Looming deadlineThe only real option for political parties is a constitution by January 22
A year after the Constituent Assembly elections, the prospects of the constitution being promulgated on time remains uncertain. Despite repeated claims by politicians that they will deliver a constitution within the stipulated time frame—January 22—people have become increasingly wary of the political leadership’s commitment to the constitution-writing process. Last year’s historic elections saw over 70 percent voter turnout, demonstrating the Nepali people’s desire to see the promulgation of a democratic constitution. Equally strong were those voices that hoped that with the promulgation of a democratic constitution, Nepali politicians would usher the country into an era of development.
A year later, both constitution and development remain a distant dream. The failure of political parties to promulgate a constitution by January 22 could lead to the parties losing the trust of the people. What the political parties can’t afford now is another failure and their misguided belief of taking the people for granted.
The mood of the people can take a decisive turn, for which the political parties remain unprepared.
At the centre of problem that continues to jeopardise the constitution-writing process is, political parties remain predisposed to power games. Since 2006, when the second Janaandolan gave way to change, Nepal has had seven different governments. In simple words, political parties lack clarity and vision to take the political process towards its logical end. What we have been witnessing in Nepal is that political parties continue to engage in a game of political brinkmanship by singing one agreement after the other for the simple purpose of remaining in power. Even more bewildering is the constant changing of goal posts for ending the transition. The political parties must understand that the only real option left with them is to come to an understanding and promulgate a constitution within the time frame of January 22.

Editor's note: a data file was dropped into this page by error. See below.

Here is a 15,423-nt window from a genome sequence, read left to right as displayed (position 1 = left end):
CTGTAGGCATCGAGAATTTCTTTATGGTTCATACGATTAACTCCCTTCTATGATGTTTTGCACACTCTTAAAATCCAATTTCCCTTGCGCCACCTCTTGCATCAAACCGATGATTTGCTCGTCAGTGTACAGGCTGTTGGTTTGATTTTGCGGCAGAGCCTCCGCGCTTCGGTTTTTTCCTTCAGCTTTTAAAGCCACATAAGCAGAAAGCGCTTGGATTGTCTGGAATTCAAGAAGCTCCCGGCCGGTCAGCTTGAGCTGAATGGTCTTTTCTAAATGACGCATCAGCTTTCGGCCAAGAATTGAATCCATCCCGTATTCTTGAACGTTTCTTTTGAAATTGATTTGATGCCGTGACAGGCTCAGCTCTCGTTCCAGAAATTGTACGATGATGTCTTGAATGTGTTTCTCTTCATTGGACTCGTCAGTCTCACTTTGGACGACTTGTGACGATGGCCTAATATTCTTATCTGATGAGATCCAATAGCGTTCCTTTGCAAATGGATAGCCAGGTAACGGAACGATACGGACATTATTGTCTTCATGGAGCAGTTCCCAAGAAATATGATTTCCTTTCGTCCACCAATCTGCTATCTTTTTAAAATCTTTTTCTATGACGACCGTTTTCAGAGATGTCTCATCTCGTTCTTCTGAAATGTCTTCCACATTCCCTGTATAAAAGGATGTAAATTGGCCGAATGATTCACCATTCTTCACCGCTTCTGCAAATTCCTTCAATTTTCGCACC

India, Nepal’s closest neighbour, has continued with its policy of supporting Nepal’s democratic evolution, which began in earnest in 1950. In the name of democracy, Nepal has witnessed countless regime changes and the continuing instability poses challenges for an emerging new India—an India which has aspirations of becoming a serious world power. Nepal, with an untapped reserve of water resources, could be the engine propelling South Asia’s, and India’s, growth. An unstable Nepal with acute poverty ratios provides an ideal recipe for bringing together radical forces against Nepal’s democratic achievements. In this light, India’s policy of counseling political parties in Nepal in the direction of promulgating a democratic constitution remains the most prudent approach to ending Nepal’s transition towards a republic.
Nepal and India remain close not just because they are situated next to each other but also because the people of the two countries have maintained an intimate relationship for long. These have been exemplified by our shared history, culture, religions, collective belief in democracy, and our joint aspirations to fight poverty, South Asia’s biggest malaise. Sustainable, meaningful Nepal-India relations can only be characterised by the relationships the peoples of our two countries share. Therefore, the continued standoff between the political parties in Nepal requires India’s urgent attention.
Whatever political parties in Kathmandu and Indian policymakers in New Delhi decide next, the two countries will have to work more intimately than ever before in finding a durable solution towards ending Nepal’s protracted transition. As Indian Prime Minister Narendra Modi prepares to visit Kathmandu later this week to attend the Saarc Summit, all eyes are on him as Nepal struggles to find a solution to its problems.
Thapa is a political activist and development practitioner